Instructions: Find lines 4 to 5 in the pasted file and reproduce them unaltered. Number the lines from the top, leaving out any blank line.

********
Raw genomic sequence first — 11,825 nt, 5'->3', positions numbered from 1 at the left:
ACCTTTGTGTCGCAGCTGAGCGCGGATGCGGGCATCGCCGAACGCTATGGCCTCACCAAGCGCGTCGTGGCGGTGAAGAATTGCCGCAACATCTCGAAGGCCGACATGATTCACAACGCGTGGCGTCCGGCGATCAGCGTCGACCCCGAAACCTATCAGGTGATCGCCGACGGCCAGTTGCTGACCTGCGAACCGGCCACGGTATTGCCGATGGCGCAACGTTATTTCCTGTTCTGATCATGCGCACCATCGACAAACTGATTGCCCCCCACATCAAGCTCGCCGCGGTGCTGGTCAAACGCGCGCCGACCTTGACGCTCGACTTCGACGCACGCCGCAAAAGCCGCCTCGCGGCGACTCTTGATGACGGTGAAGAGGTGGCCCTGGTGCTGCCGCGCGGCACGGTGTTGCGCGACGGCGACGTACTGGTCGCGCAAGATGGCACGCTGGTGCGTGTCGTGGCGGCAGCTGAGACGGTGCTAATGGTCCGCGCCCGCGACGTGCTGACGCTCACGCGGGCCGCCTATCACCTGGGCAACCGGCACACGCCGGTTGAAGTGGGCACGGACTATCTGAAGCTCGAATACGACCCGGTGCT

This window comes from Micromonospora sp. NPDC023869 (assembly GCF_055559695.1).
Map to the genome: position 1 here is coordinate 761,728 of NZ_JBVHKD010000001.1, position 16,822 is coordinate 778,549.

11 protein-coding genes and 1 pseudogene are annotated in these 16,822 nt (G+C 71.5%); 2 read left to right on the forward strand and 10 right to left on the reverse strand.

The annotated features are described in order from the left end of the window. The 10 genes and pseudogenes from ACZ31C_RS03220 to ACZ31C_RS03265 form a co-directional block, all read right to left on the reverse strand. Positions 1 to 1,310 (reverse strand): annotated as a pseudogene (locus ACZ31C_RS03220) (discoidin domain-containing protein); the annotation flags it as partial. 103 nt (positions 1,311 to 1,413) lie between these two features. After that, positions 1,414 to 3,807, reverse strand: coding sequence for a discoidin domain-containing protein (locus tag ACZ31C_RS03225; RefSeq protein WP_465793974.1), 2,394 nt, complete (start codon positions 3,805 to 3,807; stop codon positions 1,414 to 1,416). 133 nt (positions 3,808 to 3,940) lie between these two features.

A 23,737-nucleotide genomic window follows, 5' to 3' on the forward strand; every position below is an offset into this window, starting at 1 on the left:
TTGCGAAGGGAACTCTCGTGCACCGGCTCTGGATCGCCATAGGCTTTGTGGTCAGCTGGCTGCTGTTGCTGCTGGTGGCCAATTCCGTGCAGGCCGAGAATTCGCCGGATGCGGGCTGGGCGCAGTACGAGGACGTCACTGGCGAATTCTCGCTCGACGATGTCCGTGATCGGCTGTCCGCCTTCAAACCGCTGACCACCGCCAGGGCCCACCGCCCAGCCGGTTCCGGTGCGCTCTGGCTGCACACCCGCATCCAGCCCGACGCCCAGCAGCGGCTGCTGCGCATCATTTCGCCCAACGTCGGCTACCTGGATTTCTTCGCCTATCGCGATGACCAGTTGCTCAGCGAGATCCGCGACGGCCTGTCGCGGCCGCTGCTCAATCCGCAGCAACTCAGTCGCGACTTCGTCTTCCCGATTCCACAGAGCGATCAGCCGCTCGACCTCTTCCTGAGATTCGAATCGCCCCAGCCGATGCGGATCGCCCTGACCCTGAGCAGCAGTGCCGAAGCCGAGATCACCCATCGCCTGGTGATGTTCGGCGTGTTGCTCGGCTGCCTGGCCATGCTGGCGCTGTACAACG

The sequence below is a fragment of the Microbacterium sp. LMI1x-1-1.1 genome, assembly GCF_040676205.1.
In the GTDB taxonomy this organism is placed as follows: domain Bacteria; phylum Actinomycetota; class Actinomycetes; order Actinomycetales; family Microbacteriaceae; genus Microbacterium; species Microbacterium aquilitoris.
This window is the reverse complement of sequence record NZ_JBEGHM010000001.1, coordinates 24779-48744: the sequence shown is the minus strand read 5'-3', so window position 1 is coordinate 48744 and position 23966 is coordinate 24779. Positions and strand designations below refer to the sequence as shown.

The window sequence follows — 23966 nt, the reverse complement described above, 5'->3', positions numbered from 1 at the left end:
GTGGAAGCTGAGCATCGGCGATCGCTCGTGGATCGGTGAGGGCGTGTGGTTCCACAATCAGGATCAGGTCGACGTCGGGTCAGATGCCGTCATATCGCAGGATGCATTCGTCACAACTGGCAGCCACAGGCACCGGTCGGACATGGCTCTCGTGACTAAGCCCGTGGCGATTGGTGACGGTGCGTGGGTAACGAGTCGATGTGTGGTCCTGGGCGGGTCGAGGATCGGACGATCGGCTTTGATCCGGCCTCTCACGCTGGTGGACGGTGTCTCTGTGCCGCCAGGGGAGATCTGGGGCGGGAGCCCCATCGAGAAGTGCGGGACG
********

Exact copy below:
Map to the genome: position 1 here is coordinate 761,728 of NZ_JBVHKD010000001.1, position 16,822 is coordinate 778,549.

11 protein-coding genes and 1 pseudogene are annotated in these 16,822 nt (G+C 71.5%); 2 read left to right on the forward strand and 10 right to left on the reverse strand.